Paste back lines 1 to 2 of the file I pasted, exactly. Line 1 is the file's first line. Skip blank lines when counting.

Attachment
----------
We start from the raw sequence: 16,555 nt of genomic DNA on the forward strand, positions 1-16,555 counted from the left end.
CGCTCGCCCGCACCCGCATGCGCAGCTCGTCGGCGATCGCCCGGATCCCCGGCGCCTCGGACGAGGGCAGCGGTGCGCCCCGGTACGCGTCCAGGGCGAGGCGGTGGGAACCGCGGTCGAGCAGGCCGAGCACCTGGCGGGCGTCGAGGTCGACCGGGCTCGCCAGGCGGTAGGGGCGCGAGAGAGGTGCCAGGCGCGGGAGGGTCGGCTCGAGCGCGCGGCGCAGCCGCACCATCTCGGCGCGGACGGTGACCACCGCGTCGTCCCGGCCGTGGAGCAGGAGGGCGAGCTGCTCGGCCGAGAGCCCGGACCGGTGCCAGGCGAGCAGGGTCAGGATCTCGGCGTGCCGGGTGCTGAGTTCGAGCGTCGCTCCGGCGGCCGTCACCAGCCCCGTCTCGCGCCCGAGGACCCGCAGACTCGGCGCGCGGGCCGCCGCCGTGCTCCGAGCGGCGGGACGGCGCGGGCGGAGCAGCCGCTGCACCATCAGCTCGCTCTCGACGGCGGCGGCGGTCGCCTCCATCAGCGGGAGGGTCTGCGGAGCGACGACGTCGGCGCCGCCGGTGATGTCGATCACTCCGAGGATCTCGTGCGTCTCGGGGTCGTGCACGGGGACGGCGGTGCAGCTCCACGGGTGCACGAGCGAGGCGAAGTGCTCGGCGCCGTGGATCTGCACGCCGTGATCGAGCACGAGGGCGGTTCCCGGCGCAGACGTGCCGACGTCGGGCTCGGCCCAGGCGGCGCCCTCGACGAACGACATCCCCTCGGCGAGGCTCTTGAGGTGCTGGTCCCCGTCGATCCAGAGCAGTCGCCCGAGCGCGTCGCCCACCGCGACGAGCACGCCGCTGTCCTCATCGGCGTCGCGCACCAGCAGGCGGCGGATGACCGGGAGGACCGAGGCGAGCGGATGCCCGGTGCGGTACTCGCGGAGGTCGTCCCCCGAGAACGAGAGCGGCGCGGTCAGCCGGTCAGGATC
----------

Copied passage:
We start from the raw sequence: 16,555 nt of genomic DNA on the forward strand, positions 1-16,555 counted from the left end.
CGCTCGCCCGCACCCGCATGCGCAGCTCGTCGGCGATCGCCCGGATCCCCGGCGCCTCGGACGAGGGCAGCGGTGCGCCCCGGTACGCGTCCAGGGCGAGGCGGTGGGAACCGCGGTCGAGCAGGCCGAGCACCTGGCGGGCGTCGAGGTCGACCGGGCTCGCCAGGCGGTAGGGGCGCGAGAGAGGTGCCAGGCGCGGGAGGGTCGGCTCGAGCGCGCGGCGCAGCCGCACCATCTCGGCGCGGACGGTGACCACCGCGTCGTCCCGGCCGTGGAGCAGGAGGGCGAGCTGCTCGGCCGAGAGCCCGGACCGGTGCCAGGCGAGCAGGGTCAGGATCTCGGCGTGCCGGGTGCTGAGTTCGAGCGTCGCTCCGGCGGCCGTCACCAGCCCCGTCTCGCGCCCGAGGACCCGCAGACTCGGCGCGCGGGCCGCCGCCGTGCTCCGAGCGGCGGGACGGCGCGGGCGGAGCAGCCGCTGCACCATCAGCTCGCTCTCGACGGCGGCGGCGGTCGCCTCCATCAGCGGGAGGGTCTGCGGAGCGACGACGTCGGCGCCGCCGGTGATGTCGATCACTCCGAGGATCTCGTGCGTCTCGGGGTCGTGCACGGGGACGGCGGTGCAGCTCCACGGGTGCACGAGCGAGGCGAAGTGCTCGGCGCCGTGGATCTGCACGCCGTGATCGAGCACGAGGGCGGTTCCCGGCGCAGACGTGCCGACGTCGGGCTCGGCCCAGGCGGCGCCCTCGACGAACGACATCCCCTCGGCGAGGCTCTTGAGGTGCTGGTCCCCGTCGATCCAGAGCAGTCGCCCGAGCGCGTCGCCCACCGCGACGAGCACGCCGCTGTCCTCATCGGCGTCGCGCACCAGCAGGCGGCGGATGACCGGGAGGACCGAGGCGAGCGGATGCCCGGTGCGGTACTCGCGGAGGTCGTCCCCCGAGAACGAGAGCGGCGCGGTCAGCCGGTCAGGATC